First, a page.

If you are a nervous investor, what is your process for building a portfolio? Do you do massive amounts of research before settling on the right investments? Or are you so scared of stocks, you only invest in bonds, or worse yet, not invest in the market at all? Regardless of what path you choose to build a portfolio, I am here to show you how to start using beta to help you get your asset allocation right and build a solid, diversified portfolio.
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Interested in learning more? Let’s get started with using beta to build your portfolio.
What Is Beta?
…Beta is the measure of systematic risk of a certain investment i.e. market risk that you cannot diversify away…
Because beta is a measure of market risk, the market as a whole is assigned a beta of 1. Investments that are riskier have a beta greater than 1. Investments that are less risky, or safer than the market have a beta of less than 1…
How To Use Beta To Build A Portfolio
To start building your portfolio using beta, you have to understand what your risk tolerance is. Are you comfortable with the risk of the market as a whole? Are you open to more risk? Less risk? To help you determine your level of risk, you can use a risk tolerance questionnaire to help. Now that you know your comfort with risk, you can begin to build your portfolio.
- If you are looking for less risk than the market as a whole, you should be looking at bonds, utility stocks, defensive stocks, and large company stocks. These all tend to have a beta of 1 or less.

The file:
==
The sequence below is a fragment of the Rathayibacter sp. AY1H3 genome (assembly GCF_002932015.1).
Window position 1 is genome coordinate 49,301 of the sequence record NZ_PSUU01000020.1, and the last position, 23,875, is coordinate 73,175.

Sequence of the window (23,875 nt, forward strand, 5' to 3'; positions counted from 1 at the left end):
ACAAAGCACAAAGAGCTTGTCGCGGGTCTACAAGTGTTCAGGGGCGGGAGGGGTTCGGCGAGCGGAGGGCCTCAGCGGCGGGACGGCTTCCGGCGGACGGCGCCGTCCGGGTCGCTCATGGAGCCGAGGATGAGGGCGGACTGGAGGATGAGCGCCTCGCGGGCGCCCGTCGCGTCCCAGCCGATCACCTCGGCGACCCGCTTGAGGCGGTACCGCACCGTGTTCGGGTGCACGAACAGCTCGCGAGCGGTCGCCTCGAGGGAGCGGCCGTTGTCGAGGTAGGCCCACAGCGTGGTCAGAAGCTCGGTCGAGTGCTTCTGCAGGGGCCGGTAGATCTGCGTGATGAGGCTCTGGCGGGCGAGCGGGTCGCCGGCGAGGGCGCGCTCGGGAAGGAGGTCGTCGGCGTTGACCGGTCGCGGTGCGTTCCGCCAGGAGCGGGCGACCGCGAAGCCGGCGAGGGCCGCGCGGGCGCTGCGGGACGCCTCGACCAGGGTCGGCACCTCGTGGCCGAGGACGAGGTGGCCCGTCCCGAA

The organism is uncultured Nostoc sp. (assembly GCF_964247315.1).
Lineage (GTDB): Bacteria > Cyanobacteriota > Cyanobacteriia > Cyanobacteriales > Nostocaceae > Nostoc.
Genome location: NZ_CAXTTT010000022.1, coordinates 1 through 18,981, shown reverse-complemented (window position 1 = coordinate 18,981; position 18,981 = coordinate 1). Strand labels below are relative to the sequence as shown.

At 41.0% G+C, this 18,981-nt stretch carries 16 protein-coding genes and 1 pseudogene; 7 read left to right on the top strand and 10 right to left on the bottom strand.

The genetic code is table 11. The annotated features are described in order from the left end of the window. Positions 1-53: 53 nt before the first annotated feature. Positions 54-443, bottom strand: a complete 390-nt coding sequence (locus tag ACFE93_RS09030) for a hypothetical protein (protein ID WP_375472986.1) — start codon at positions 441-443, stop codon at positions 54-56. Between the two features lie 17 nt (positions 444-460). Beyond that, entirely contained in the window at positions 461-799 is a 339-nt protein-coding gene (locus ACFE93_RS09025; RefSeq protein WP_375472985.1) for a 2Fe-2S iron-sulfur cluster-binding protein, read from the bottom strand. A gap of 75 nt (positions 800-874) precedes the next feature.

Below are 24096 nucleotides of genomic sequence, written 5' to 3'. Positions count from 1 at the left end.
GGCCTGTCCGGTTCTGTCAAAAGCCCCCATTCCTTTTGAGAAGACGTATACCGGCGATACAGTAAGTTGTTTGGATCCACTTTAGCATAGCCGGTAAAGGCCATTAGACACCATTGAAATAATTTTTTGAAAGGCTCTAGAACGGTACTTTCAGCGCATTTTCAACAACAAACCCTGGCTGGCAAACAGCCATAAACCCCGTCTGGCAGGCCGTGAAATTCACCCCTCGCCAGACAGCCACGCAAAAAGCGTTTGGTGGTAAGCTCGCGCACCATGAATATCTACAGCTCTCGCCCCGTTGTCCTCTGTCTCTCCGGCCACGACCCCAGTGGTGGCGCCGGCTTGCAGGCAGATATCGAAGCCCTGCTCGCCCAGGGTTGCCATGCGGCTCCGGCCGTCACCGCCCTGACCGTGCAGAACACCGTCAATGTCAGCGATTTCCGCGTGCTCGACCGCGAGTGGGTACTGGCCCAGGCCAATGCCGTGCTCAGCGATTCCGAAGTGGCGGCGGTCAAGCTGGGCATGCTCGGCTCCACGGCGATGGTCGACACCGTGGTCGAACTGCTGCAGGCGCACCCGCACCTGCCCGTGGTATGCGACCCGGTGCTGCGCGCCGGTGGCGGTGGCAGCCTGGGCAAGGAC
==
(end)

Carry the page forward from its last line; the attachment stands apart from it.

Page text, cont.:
- If you are looking for more risk than the market as a whole, you should be looking at small cap stocks and tech stocks.
If you are looking for less risk than the market, you could make the majority of your portfolio low beta stocks and sprinkle in a tech or small cap stock for the greater potential growth. Just make sure you don’t overdo it.
Making Certain You Stay Diversified
While using beta is a great option to building a portfolio, you have to make sure you don’t fall into a classic investing trap. This is when you invest too much in one sector.
For example, let’s say you are looking for a less risky portfolio. You find some good utility stocks to invest in and make up your portfolio of 5 utility stocks. While you succeeded in building a portfolio, you failed at building a diversified portfolio…Since you are fully invested in this sector, you are going to lose a lot of money. If you instead owned 1 utility stock and 4 stocks in other industries that aren’t impacted by rising interest rates, you would not experience such losses.
The bottom line is to make sure you are investing in various sectors.
Using beta to build a portfolio is a smart and easy thing to do. All you have to do is make sure you understand your risk tolerance and not build a portfolio that is overweight in one sector of the stock market…